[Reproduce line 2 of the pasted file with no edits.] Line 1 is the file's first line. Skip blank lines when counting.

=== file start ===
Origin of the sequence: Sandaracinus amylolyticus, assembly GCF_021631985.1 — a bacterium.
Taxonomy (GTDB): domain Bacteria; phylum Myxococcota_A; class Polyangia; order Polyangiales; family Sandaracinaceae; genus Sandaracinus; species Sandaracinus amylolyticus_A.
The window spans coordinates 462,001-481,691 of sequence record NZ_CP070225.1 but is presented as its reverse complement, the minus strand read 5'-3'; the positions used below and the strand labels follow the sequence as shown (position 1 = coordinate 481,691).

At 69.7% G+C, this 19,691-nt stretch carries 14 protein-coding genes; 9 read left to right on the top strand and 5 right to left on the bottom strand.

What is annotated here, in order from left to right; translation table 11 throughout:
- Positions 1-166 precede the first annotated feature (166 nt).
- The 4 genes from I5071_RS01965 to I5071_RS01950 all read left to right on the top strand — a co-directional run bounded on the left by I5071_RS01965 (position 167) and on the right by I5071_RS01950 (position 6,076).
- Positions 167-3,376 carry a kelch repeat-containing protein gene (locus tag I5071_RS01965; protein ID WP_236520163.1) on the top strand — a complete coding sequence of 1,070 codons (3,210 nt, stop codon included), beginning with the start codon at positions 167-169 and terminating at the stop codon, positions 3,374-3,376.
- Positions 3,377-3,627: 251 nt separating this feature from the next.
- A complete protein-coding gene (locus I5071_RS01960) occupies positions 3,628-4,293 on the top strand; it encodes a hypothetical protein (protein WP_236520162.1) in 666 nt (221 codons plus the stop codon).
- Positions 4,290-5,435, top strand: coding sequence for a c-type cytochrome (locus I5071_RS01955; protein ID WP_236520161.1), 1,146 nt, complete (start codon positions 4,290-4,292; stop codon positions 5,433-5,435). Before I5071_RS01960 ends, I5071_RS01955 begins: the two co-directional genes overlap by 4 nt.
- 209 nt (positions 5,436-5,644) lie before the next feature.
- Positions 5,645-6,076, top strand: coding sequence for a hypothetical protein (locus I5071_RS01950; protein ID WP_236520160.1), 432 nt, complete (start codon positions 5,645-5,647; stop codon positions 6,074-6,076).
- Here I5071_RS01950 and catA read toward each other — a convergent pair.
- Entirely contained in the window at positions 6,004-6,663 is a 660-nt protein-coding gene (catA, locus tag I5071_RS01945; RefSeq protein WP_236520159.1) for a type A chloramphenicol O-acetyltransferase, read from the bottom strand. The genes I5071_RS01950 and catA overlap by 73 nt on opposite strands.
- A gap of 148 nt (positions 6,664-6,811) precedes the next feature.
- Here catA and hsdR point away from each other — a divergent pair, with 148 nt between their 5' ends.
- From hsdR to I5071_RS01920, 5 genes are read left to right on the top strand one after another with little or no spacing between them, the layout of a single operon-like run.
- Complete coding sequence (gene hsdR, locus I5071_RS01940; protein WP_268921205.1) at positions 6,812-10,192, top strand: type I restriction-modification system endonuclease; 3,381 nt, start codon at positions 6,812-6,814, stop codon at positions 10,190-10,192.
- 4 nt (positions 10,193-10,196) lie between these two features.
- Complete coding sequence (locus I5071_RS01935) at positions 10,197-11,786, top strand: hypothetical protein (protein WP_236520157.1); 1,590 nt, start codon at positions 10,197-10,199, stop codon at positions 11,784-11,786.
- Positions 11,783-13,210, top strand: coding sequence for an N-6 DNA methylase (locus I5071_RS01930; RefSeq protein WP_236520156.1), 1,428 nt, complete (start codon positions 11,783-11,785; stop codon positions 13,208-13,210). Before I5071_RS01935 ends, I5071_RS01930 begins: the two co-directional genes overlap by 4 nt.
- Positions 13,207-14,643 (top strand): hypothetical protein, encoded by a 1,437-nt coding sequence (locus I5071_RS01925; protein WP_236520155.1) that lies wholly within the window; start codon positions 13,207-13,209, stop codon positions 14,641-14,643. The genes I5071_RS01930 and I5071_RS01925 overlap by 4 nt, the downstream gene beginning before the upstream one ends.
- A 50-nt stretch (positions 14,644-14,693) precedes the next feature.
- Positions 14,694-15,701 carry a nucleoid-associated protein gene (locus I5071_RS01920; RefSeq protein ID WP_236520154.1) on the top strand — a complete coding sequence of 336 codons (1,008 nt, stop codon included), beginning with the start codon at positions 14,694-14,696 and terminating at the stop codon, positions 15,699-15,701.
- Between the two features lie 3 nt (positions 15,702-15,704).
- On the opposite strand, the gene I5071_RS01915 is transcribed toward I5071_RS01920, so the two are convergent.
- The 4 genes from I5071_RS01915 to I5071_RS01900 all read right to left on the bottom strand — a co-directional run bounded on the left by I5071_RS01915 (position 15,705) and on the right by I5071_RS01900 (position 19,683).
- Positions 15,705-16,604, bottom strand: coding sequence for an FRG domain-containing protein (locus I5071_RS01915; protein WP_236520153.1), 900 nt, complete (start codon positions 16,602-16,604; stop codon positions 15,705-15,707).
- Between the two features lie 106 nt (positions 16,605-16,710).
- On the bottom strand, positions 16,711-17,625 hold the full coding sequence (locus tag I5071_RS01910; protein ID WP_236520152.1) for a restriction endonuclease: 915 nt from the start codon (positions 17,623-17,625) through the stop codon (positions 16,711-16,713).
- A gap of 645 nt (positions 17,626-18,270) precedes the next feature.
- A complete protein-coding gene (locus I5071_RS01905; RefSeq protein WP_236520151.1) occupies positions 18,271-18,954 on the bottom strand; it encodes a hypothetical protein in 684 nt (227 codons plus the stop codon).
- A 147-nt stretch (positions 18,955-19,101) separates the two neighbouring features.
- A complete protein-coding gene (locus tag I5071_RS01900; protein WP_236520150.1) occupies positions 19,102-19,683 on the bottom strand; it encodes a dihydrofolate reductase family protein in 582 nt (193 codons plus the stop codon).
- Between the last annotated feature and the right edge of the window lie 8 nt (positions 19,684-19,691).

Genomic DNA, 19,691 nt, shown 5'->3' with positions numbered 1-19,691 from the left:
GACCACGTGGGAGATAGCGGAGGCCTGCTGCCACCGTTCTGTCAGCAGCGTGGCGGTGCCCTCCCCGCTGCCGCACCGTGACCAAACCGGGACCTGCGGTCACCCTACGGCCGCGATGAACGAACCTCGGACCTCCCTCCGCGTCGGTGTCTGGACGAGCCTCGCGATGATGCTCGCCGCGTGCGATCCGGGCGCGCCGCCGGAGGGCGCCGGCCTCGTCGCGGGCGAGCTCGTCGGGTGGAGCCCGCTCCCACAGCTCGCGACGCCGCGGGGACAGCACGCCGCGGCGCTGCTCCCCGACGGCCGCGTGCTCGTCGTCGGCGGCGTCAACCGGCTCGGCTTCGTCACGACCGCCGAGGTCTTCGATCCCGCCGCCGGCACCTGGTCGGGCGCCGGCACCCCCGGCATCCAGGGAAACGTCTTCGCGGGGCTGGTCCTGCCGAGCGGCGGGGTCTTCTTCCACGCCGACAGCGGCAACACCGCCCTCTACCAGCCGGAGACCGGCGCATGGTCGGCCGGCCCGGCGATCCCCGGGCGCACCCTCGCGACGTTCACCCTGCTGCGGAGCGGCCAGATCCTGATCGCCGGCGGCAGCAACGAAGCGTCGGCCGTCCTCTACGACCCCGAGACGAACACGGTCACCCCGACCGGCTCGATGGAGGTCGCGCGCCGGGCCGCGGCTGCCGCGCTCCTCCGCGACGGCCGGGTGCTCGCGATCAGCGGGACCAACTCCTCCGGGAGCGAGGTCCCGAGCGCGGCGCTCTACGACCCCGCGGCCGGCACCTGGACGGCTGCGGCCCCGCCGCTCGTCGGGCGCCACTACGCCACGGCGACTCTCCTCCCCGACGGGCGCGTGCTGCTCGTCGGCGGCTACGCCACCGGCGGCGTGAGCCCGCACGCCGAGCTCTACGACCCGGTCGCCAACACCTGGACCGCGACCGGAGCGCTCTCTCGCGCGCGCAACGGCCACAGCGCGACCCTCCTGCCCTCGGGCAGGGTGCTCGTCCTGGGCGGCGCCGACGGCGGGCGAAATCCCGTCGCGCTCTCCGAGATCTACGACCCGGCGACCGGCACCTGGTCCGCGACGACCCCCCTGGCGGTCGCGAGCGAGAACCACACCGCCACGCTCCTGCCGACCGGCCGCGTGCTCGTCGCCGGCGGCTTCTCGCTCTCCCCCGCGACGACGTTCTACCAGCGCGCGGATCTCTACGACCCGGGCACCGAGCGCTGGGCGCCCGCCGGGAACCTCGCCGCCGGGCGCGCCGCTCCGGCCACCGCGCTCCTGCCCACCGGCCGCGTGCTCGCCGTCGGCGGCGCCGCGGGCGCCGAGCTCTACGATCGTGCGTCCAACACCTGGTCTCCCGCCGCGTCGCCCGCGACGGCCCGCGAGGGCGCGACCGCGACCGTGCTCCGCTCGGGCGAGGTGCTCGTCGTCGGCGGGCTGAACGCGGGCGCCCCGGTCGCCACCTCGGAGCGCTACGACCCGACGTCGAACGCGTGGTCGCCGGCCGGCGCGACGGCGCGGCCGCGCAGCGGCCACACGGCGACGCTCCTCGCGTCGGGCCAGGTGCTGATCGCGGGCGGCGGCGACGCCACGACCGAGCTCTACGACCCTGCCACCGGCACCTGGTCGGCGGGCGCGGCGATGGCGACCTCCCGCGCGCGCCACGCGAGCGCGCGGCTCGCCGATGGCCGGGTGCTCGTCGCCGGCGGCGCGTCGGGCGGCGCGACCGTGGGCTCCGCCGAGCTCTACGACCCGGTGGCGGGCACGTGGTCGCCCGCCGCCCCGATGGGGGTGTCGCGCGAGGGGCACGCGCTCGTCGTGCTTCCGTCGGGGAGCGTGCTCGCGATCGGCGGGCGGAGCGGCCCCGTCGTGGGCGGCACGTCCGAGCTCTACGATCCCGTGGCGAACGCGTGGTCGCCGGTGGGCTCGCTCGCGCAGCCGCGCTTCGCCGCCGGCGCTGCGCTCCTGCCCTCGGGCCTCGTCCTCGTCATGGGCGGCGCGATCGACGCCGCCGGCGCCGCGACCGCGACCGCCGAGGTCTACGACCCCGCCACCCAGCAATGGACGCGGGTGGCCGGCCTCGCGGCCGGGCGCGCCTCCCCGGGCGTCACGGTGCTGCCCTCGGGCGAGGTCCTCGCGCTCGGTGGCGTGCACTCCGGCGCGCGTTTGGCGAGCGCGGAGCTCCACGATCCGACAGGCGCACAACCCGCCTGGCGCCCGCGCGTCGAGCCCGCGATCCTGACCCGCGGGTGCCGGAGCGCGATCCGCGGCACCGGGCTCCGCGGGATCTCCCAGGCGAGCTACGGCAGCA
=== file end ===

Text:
Taxonomy (GTDB): domain Bacteria; phylum Myxococcota_A; class Polyangia; order Polyangiales; family Sandaracinaceae; genus Sandaracinus; species Sandaracinus amylolyticus_A.